She’d left a job of the last thirteen years to take another that, she hoped, would give her a better quality of life.  It was a time for change. It felt like the stars were aligned … and she was feeling brave.

Feeling brave is feeling empowered, and so, in that precious week of freedom between leaving one job and starting the next, she pushed her boundaries just that little bit more and booked a flight to the northern most parts of Norway to follow a life long dream to see the northern lights.

Research shows that to stand the best chance of seeing them, there needs to be darkness, and lots of it.  And the best way to find that is to head just about as far north as civilisation allows, to a tiny city called Tromso.  Linked to the main land by a elegant arched bridge, the island of Tromsoya is located over 200 miles north of the Arctic Circle,  where, during the polar night lasting from November to January, the sun does not rise at all.

The darkness apart, never having been a skier, she had also never before experienced a landscape eternally shrouded in its winter coat.  It was difficult for her to imagine, therefore, a land where it is like this for months on end, which is why she wanted to see it for herself.

The flight out of Oslo gave her the first glimpse of what she had been looking for.  In the eerie twilight blue, the jagged crevices and undulating contours of the bleak barrenness were outlined in every detail by the snow, norwegian firs piercing through, standing proud and defiant in this unforgiving landscape, so much more beautiful here than the one she’d left behind still holding up the gaudy remnants of the festive season at home. On they flew, two hours north of Oslo, on and on, north and north, leaving behind day light hours, and speeding towards a land of perpetual dark.

On her first morning, a violent noise, like someone throwing grit at her bedroom window, woke her with a start.  What she’d noticed when she arrived the night before was how quiet everywhere was.  Not only does a colder climate discourage anyone from venturing out, but the snow muffles any sounds, from passing traffic to voices, thus amplifying the strange and foreign sound, which turned out to be the snow plough doing its morning rounds, clearing the road outside her room after several feet of snowfall while she’d slumbered in the early hours.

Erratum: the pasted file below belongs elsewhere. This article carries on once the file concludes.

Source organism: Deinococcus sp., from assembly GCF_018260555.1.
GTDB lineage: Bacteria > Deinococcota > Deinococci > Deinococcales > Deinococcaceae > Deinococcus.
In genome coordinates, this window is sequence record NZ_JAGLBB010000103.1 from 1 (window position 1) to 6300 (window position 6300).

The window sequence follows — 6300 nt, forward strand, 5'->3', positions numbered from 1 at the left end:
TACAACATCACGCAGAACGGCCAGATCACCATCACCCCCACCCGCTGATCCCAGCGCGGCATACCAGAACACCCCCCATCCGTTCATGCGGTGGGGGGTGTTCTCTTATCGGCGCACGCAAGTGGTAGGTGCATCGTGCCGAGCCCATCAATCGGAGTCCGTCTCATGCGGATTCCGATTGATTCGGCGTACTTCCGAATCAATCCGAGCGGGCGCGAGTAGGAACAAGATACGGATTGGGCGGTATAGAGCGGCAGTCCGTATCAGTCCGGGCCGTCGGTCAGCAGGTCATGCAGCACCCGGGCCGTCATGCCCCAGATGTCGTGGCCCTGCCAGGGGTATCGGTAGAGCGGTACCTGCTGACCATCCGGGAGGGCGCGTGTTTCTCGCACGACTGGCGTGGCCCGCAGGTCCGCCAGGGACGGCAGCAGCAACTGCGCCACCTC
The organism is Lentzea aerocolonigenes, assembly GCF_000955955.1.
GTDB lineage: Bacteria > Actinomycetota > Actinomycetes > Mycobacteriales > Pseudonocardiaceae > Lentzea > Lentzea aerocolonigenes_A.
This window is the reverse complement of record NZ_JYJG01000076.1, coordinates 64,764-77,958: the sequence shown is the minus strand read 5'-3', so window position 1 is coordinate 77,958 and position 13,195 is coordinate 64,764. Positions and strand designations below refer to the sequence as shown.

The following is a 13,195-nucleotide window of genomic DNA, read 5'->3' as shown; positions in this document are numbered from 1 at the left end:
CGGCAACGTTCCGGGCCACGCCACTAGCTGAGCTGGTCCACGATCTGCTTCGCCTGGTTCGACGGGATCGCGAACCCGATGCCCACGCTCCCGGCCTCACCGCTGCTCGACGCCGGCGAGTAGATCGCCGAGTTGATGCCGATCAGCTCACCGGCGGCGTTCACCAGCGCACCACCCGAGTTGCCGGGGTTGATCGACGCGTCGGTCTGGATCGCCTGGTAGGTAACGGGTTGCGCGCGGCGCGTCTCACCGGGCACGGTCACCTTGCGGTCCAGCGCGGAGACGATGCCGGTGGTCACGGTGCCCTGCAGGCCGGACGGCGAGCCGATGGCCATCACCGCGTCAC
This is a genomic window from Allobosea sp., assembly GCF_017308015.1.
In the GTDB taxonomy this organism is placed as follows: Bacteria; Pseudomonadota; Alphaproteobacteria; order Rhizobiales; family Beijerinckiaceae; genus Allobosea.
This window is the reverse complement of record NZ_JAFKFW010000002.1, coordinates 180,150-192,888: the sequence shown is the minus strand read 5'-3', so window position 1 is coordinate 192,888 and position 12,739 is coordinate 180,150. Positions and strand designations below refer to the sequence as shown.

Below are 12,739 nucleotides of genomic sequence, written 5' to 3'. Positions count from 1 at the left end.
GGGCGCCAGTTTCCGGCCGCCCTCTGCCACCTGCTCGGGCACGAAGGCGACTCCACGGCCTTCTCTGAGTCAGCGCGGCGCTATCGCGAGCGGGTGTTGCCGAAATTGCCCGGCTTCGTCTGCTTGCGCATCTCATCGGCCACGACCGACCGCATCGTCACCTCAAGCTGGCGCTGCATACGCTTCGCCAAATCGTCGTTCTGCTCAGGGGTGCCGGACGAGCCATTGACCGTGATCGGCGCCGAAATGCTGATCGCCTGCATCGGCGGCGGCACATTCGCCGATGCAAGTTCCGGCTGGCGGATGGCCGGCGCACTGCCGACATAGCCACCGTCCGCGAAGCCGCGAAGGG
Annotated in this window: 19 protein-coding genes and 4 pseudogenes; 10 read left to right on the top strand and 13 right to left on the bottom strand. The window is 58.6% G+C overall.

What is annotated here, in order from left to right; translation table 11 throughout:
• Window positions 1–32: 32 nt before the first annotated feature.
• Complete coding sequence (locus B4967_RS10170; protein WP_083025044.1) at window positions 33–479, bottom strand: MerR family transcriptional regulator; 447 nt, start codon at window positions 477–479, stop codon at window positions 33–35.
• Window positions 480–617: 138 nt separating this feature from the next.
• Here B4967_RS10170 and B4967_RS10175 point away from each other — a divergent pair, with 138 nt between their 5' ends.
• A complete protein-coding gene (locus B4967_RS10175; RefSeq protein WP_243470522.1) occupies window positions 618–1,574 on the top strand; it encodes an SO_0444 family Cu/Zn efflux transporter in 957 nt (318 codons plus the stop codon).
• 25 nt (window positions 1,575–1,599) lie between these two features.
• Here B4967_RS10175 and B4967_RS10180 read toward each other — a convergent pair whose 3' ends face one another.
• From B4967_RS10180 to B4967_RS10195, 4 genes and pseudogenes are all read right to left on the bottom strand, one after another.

In the south of England, on a “bad” year, we might do the depths of winter, or at least our perception of it, for a week or so. We momentarily marvel at the white, sparkling beauty of  a couple of inches of freshly fallen snow, then we grind to a halt. We moan that the trains don’t run on time (if at all).  We begrudgingly clear our drives and slip-slide our unresponsive cars onto roads often ill prepared for a cold snap, with gritting lorries cajoling the main arteries into life, but anywhere else left to the eagerness of its residents to get to work with a shovel.  We dig out our warmest clothes, raid the food stores as if the cold snap is unlikely to ever end, become neighbour friendly in ways we never do in “normal” times, start making homemade soup …. and wait for the thaw.

So different there … they are prepared and several feet (not inches) of snow is the norm. As is the multiple layers of clothing required to even step outside the door.  It certainly takes longer to get ready to go out for the day!

Apparently the way to walk best on frozen ground is to walk like a penguin … not something she ever really mastered and even had to be rescued from the middle of a cross roads when she froze on the spot (literally) trying to decide in which direction she would least likely end up on her derriere!  A kindly octogenarian, came dashing across the road with astonishing nimbleness, and came to her rescue.  It seems the key is not to walk like a penguin, but clip on spikes! She needn’t have worried though – by necessity everything moves slowly – the people (it’s all those clothes) and even the traffic!

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Tromso, dotted with centuries-old painted houses, was a centre for seal hunting, trapping and fishing, and later a launch pad for several notable Arctic expeditions. A truly fascinating place to explore in the mornings, the blue twilight creating an enchanting and surreal landscape before darkness set in, and the town retreated to snug indoors by candlelight, in front of cosy fires and generous bowls of steaming reindeer stew.

Afternoons were for sleeping …  for the real reason for her visit happened of course, at night.

She had three chances to see the northern lights.  Three nights to find what she had dreamed of seeing for as long as she could remember …

The first two nights were too cloudy, so she awoke on her final day knowing that it was now, or probably never.  To cushion the potential disappointment of not seeing them at all, she had booked a husky sleigh ride for that morning.  Two to a sleigh, with a team of excitable barking huskies straining at the reins, they left the city lights behind and headed into the snowy barrenness. It was one of the most exhilarating moments of her life – Wednesday mornings would never quite be the same again.

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And so it came to the last night.

Two minibuses set out in search of the elusive lights, higher and higher, deeper and deeper into the icy wonderland, then stopped to set up campfires and wait.  And wait.  And wait.  It was approaching midnight, by which time she had retreated into the warmth of the minibus and closed her eyes, resigned to the fact that it wasn’t to be.  Then there was a loud banging on the door. “Come quick! The lights!”.  And there they were, drifting across the night sky before her eyes in their magical dance, a green luminescent cloud, shifting and undulating like a flock of murmuring swallows.

There were no words …